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Homeschooling on one income: How your decision to home educate can make you MORE finacially secure

I saw that Why Homeschool found this hour-long interview with Elizabeth Warren, one of the authors of The Two-Income Trap: Why Middle-Class Parents are Going Broke.


This is one of my very favorite books. It explains so well why having two incomes can, indeed, be a terrible trap for many people. It was after I read this book a couple of years ago that I knew we were going to be in for some major problems in the U.S. real estate market.While I had known for a while that many people are lured to financial disaster by easy consumer credit, I had not put the pieces together to see that even many people who pay all their bills and live within their means are still vulnerable to financial disaster.There is a common perception that homeschoolers make a financial sacrifice to enable one parent to be available for child-rearing. This book, though, was proof positive for me that homeschooling is a great way to avoid the trap that many families find themselves facing. After reading this, I knew that homeschooling was actually going to strengthen our family’s overall financial security.

Essentially, much of the danger of the two income trap comes from rising home prices. While people spend less on necessities like groceries than they have historically, they spend a lot more on their mortgages.

This book argues that one of the main drives in the cost of housing has been the need to be located near good schools. Homes cost more in desirable school precincts, and the more people who want to live in that district, the more the houses cost.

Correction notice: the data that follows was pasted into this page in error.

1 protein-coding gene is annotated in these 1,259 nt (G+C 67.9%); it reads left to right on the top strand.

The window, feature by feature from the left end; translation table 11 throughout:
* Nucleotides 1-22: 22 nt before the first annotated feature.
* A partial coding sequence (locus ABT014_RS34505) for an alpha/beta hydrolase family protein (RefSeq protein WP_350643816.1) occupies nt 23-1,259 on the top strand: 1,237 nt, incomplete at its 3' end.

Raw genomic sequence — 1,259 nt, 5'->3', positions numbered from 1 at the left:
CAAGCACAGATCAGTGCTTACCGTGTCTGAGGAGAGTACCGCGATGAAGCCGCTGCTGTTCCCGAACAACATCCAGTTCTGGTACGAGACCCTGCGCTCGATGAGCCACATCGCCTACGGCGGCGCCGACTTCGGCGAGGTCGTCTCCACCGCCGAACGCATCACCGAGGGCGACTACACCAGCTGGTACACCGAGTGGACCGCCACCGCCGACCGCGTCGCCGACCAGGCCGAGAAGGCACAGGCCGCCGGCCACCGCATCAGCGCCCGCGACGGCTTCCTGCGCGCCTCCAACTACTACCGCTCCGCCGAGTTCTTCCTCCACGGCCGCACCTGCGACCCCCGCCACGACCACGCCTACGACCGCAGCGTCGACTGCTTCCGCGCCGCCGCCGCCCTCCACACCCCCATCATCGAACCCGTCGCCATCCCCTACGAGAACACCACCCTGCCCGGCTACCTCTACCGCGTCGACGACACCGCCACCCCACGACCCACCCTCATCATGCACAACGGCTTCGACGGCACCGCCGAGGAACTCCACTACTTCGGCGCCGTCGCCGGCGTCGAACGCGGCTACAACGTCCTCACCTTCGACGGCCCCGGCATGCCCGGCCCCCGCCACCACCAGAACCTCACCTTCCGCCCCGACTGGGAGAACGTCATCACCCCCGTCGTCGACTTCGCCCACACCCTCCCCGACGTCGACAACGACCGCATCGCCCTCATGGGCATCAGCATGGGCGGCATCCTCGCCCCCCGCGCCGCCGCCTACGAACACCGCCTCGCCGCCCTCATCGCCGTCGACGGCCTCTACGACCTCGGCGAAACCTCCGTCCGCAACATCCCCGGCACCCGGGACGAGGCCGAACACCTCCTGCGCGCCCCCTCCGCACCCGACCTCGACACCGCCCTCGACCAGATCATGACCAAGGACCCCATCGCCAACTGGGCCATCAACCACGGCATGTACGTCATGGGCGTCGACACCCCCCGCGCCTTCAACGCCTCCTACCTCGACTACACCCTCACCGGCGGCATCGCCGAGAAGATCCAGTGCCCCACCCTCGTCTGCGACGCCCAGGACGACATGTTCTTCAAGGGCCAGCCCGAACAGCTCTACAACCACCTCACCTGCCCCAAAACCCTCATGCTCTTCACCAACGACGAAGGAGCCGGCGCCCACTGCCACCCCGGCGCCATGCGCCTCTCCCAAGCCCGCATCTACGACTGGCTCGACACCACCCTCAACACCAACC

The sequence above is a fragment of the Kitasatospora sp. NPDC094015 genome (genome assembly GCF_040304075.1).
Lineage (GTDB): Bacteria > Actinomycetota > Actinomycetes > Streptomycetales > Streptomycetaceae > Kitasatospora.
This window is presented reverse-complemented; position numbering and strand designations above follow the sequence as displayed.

Though the authors don’t have anything against having two incomes, they do see a huge problem when a family HAS to have two incomes in order to pay the mortgage.

If you have extra income just to pay for luxuries, vacations, or for saving money, it isn’t such a big problem. When one of you gets sick, or is laid off, your family can just cut back on those optional expenses, without being in danger of losing your home or going bankrupt.

If your family requires both incomes in order to make ends meet, you are in an incredibly precarious position. Most bankruptcies are caused by illness or job loss, not just running up credit card debt and living beyond your means.

If you are a one income family, then you have a great safety valve. If that one income is reduced or lost due to a layoff, or if expenses go up because of illnesses or other temporary factors, the unemployed spouse can go out and get a part-time or full-time job, until things get better.

If both spouses are already employed, then it is much more difficult to bring in more money in the case of an emergency. So one-income families are more solid, financially, than many two-income families, even though they may have to live a somewhat more frugal lifestyle on a day-to-day basis.